Author: Day-O\'Connell, Jeremy
Title: Pentatonicism in Nineteenth-Century Music
Institution: Cornell University
Begun: January 1999
Completed: August 2002
Nineteenth-century pentatonicism is a more significant trend than has been acknowledged, with a great many examples pre-dating the more famous pentatonicism of Debussy and Dvorák by several decades. On a purely musical level, the development relates to subtle changes in melodic sensibility, epitomized by the “surrogate leading-tone” of the ^6-^8 plagal cadence. Pentatonicism’s various but related signifying functions -- as pastoral, primitive, exotic, and religious -- derive from identifiable musical, aesthetic, and ideological trends, the interaction of which has important implications for musical meaning. The ostensibly non-signifying pentatonic glissando, first exploited by Elias Parish-Alvars, capitalized on Erard’s innovative double-action harp.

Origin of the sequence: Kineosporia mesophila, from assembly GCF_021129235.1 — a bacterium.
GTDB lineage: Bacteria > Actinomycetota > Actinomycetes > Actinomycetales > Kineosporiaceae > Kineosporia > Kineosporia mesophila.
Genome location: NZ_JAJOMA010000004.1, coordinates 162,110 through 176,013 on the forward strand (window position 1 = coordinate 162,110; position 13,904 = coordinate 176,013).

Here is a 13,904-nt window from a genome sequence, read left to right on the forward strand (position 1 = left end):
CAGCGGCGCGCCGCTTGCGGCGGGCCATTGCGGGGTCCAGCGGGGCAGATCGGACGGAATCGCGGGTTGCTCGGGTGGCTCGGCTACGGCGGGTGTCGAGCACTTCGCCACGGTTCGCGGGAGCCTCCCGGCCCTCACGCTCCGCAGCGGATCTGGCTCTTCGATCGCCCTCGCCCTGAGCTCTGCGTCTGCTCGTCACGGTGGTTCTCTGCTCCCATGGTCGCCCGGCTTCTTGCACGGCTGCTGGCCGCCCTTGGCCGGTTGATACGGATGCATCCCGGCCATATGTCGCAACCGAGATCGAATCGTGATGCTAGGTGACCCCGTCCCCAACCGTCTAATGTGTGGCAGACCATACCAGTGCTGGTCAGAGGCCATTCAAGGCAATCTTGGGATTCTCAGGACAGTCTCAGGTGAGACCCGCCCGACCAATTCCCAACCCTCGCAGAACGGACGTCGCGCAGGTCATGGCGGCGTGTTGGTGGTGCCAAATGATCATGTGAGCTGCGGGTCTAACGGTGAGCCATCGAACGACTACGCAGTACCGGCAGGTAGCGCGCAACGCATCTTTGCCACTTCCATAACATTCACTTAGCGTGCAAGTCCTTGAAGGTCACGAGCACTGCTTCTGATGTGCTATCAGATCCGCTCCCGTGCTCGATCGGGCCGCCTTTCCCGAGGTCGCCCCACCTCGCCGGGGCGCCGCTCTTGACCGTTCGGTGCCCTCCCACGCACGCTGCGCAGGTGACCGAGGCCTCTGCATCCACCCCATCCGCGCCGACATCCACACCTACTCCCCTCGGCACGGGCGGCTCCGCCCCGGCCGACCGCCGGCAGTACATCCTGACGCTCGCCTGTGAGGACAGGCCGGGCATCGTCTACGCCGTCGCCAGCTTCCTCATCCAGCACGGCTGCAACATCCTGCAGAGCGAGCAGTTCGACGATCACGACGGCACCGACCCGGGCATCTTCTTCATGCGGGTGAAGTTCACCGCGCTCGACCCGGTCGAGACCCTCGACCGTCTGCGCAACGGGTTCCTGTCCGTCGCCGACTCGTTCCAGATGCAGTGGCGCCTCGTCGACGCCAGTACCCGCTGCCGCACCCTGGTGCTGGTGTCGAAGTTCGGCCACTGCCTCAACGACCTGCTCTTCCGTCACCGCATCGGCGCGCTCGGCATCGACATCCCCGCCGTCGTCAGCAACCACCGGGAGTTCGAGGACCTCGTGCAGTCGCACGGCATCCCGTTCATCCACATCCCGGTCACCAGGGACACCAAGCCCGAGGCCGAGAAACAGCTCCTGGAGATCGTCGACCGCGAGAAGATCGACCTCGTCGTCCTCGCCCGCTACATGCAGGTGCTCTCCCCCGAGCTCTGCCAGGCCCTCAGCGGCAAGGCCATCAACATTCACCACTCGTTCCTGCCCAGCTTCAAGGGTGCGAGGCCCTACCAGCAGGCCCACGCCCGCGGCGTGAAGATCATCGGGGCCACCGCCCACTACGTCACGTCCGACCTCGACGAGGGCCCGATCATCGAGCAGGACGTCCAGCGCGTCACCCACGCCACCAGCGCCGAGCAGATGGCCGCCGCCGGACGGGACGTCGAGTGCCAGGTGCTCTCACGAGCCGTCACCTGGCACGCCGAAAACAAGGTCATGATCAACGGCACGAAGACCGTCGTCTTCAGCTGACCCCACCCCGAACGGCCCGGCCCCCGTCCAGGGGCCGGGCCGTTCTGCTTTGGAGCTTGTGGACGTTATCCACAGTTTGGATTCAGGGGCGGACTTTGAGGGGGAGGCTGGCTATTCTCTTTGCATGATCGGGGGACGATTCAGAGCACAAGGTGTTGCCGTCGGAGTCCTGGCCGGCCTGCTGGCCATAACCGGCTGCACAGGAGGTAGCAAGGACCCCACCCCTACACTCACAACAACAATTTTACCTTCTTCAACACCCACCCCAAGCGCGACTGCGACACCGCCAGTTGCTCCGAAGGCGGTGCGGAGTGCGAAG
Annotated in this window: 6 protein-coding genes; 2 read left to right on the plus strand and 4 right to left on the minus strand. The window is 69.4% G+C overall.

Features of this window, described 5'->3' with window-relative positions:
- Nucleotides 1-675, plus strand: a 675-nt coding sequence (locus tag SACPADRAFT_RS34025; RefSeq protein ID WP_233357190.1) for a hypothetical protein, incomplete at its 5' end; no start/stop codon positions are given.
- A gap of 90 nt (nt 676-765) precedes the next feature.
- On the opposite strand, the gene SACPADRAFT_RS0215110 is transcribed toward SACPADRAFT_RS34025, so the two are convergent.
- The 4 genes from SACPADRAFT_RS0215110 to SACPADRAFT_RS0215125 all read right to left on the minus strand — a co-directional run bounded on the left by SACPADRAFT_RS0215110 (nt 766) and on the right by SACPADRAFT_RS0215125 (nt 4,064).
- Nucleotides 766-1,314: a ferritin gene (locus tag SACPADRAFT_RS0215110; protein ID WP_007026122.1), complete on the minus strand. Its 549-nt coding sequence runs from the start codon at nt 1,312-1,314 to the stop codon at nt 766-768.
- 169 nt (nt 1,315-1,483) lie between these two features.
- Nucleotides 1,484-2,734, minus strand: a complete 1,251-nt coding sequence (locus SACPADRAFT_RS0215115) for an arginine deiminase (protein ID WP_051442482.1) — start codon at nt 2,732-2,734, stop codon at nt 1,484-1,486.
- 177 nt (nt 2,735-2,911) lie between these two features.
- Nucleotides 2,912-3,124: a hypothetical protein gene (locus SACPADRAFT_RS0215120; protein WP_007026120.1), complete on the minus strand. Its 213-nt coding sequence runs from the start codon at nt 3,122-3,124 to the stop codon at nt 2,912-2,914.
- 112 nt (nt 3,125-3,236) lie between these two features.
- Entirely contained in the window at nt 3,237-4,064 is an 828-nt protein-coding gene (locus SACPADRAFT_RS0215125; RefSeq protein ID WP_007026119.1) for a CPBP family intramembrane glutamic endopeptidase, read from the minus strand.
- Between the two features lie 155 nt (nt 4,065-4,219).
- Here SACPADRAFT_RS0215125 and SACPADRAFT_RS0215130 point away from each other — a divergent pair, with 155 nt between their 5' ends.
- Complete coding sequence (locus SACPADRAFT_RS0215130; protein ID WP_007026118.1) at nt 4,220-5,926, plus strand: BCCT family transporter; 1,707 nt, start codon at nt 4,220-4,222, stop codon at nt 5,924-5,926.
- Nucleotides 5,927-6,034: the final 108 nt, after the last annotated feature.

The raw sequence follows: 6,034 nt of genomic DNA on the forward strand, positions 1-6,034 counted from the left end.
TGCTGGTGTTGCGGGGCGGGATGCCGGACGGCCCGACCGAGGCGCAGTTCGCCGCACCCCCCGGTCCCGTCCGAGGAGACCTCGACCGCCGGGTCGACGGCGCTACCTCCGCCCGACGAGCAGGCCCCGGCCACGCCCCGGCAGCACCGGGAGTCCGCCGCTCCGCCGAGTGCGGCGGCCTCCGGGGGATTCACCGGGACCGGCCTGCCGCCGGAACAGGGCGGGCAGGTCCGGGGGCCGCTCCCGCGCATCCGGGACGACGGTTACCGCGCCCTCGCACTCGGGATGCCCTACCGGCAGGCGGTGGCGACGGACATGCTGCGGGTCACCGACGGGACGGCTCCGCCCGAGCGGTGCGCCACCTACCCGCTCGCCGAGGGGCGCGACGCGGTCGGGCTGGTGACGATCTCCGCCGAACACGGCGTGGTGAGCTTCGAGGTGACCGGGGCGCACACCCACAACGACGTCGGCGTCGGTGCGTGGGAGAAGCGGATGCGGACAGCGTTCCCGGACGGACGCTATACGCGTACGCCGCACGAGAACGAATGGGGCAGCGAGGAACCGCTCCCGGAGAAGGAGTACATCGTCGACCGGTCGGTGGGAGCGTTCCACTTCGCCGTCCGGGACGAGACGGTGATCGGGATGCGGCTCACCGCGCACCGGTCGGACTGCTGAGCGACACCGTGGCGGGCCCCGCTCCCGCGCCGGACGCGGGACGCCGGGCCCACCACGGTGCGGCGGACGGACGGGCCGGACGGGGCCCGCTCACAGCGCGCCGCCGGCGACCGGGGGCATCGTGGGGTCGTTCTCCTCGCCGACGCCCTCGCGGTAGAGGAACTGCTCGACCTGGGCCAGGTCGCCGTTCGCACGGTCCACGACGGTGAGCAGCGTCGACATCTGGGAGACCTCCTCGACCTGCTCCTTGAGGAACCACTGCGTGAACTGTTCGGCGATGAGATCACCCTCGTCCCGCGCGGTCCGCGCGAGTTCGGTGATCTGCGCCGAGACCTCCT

Keywords: pentatonic, scales, plagal, harp music, Debussy, 19th-century music, harmony, tonality